By Susan Gately - 27 September, 2014
Five hundred members of the General Assembly of the Focolare movement were received in audience yesterday morning in Rome by Pope Francis.
The assembly had been meeting since 1 September to elect its President, Co-President and General Council. The elections take place every six years.
In 2008, Maria Voce became the first President to succeed Chiara Lubich after the founder’s death.
Under the statutes of Focolare the President is always a woman flanked by a priest Co-President.
At the assembly held in Castelgandolfo south of Rome, Maria Voce was re-elected President, and a Focolare priest, Jesús Morán became Co-President.
Fr Morán comes from Spain, but has lived at the service of Focolare for more than 25 years in Chile, Bolivia, Mexico and Cuba.
A Philosophy and Theology graduate, he is a member of the Abba School, an interdisciplinary study centre of the movement. He has studied English in Ireland.
Among the General Councillors elected, was Belfast woman, Juanita Majury. Ms Majury and David Hickey, who are co-directors of Focolare in Ireland, were the Irish representatives at the General Assembly.
Addressing the Focolare assembly yesterday, Pope Francis said that half a century on from the Second Vatican Council, the movement was called, with the whole Church, to follow a new path of evangelisation, witnessing God’s love to all and in particular to the poor and most marginalised.
The movement was born from a tiny seed in the Church and has grown into a tree whose branches spread through all kinds of Christian families and through all different religions as well, said Pope Francis.
It flowed from a particular gift of the Holy Spirit – the charism of unity.
The Focolare founder, Chiara Lubich, he said, was an extraordinary witness to that gift which she spread to so many different parts of the world.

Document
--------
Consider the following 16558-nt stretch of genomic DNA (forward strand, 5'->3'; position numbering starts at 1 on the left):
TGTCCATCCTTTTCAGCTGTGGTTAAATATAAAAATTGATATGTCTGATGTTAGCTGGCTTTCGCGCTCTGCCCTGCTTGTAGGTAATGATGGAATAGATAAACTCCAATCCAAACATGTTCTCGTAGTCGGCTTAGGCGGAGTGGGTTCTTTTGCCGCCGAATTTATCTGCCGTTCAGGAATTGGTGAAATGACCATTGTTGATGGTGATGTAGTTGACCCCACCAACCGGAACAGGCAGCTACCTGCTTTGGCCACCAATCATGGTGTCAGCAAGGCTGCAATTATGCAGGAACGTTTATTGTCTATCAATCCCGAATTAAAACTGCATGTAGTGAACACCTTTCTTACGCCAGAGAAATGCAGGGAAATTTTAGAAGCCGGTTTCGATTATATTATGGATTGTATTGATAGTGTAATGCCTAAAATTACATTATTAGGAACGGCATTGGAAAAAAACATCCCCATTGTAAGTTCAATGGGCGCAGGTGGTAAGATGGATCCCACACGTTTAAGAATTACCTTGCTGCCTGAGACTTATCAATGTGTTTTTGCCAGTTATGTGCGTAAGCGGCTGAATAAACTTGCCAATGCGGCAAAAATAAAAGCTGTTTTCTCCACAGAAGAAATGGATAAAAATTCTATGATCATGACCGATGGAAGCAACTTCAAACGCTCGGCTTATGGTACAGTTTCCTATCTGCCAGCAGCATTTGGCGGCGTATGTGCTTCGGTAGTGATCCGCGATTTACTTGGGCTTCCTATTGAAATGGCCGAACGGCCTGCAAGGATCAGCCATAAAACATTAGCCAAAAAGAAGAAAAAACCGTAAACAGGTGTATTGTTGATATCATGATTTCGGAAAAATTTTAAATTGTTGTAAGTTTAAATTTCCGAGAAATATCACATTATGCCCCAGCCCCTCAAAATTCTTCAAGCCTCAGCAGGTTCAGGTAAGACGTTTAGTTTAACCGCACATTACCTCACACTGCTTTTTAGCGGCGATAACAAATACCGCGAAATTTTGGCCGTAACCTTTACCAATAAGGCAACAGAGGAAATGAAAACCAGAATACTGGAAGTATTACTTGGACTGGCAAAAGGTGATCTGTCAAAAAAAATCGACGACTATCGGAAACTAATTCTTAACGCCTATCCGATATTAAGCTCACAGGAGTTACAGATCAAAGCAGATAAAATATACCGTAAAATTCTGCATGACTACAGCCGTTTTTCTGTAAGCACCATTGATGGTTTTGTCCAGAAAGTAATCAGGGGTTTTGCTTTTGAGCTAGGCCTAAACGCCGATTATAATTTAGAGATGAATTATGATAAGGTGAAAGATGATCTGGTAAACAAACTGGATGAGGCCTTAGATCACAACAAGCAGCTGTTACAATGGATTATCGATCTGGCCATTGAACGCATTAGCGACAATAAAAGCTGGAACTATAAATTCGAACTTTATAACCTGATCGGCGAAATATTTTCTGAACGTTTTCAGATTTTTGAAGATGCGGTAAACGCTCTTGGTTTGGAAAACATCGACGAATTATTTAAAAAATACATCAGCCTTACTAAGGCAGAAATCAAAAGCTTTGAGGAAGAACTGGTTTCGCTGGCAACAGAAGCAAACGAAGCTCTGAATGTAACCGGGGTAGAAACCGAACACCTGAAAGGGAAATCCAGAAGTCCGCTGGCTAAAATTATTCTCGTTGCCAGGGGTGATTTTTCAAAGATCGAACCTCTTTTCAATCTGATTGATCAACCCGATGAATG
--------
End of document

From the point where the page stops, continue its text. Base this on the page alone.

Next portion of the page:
The Pope offered three words to Focolare members: “Firstly, contemplation is an indispensable condition for effective action.”
Secondly, “go out in a spirit of dialogue, giving freely of yourselves just as Jesus gave his life for us on the Cross”.
Finally, the Pope stressed the importance of forming young people, so that “they too can serve the needs, concerns and hopes of men and women in the world today”.
Earlier this week, during a break in the General Assembly, Maria Voce and Jesús Morán answered questions from journalists relating to the movement.
Asked how it could respond to what Pope Francis was saying to the Church and society today, Maria Voce said the charism of unity had to be the starting point. “We also must think of the poor and the marginalised, but starting from our specific aim.”
She went on, “I was thrilled when Pope Francis said in Redipuglia (Italy) that ‘war is madness.’ It is a disease, so it needs to be treated. What kind of care can we offer? The only one we have is our charism, which asks us to build relationships of peace, of mutual understanding even among people who ignore each other, who hate each other, to contribute to the journey towards unity. ”
Stressing the importance of developing the dialogues in which the movement is involved, Fr Morán said the presence of Muslims at the Assembly was a miracle.
“Over the past days in the Assembly in my study group there was a Muslim: to have a brother of another religion with whom to share everything is not a trivial matter, a brother who feels he represents the Muslim Focolare Movement. It’s a miracle!”
He said, “This presence of the Focolare Movement in the Islamic lands must therefore be developed, as well as fostering our inter-religious dialogue.”